PLANNING permission is being sought for a €150 million gas-fired power plant in County Limerick to operate as a backup electricity generation source when power supplies are under pressure.
Kilshane Energy has applied to Limerick City and County Council to build the 293 megawatt plant at Luddenmore, Ballyneety.
The Armagh-based company already has a planning application submitted for a plant with the same specifications at Fingal in Dublin.
Although powered by fossil fuels, gas-fired power generators emit fewer greenhouse gases than existing coal and other fossil fuel plants.
A spokesman for Kilshane Energy told the Irish Times that the plants would not be dedicated to the use of heating homes. They are described as peaking plants, and there are a number of them under discussion.
“These are plants that will be on standby and will kick in for a half an hour or an hour or two hours and will be on call as required when Eirgrid has a bottleneck in an area.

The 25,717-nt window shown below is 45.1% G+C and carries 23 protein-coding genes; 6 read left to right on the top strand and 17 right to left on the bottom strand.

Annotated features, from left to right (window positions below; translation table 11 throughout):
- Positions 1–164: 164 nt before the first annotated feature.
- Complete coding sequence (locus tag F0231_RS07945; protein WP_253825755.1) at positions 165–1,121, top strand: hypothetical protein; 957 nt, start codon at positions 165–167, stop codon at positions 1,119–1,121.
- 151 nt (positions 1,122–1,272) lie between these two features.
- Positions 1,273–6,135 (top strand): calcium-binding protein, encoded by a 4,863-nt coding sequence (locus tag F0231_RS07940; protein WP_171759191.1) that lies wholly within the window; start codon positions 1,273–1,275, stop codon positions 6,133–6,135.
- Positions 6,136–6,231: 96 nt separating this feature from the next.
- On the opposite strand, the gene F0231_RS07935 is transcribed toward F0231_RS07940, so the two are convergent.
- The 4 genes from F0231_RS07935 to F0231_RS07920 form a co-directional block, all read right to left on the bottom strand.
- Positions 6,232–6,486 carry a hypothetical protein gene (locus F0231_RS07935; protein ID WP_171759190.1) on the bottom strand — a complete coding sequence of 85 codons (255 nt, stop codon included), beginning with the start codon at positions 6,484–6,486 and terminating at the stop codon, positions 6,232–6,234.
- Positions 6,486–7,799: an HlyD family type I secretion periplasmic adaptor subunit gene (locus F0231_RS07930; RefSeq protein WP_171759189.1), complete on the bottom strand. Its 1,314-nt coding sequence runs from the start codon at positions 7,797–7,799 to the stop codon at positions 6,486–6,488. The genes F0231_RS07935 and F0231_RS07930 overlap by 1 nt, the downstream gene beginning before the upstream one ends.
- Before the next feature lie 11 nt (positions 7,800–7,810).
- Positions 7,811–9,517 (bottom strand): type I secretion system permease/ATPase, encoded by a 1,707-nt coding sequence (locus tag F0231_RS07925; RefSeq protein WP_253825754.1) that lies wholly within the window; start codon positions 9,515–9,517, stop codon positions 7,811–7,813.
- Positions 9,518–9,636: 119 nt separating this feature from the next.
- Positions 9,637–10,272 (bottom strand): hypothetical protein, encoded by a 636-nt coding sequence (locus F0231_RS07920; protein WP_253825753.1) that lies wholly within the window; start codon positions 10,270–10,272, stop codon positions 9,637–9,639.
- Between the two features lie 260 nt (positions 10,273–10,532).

“Because renewable sources like wind and solar are weather dependent, their availability is intermittent. It is imperative therefore, to have a backup electricity generation source that is dependable, consistent, and immediately available.
“This is referred to as dispatchable power. By using open cycle gas turbine technology, which is capable of starting up at extremely short notice, the Kilshane facility will be able to respond, within minutes, to EirGrid requests for dispatchable peak power generation.
“The facility can address unexpected fluctuations in the power grid and reduce the risk of electricity blackouts. The flexibility it offers will allow more renewable generation to be deployed on to the national grid and also help to retire older, more carbon-intensive power plants,” the spokesman explained.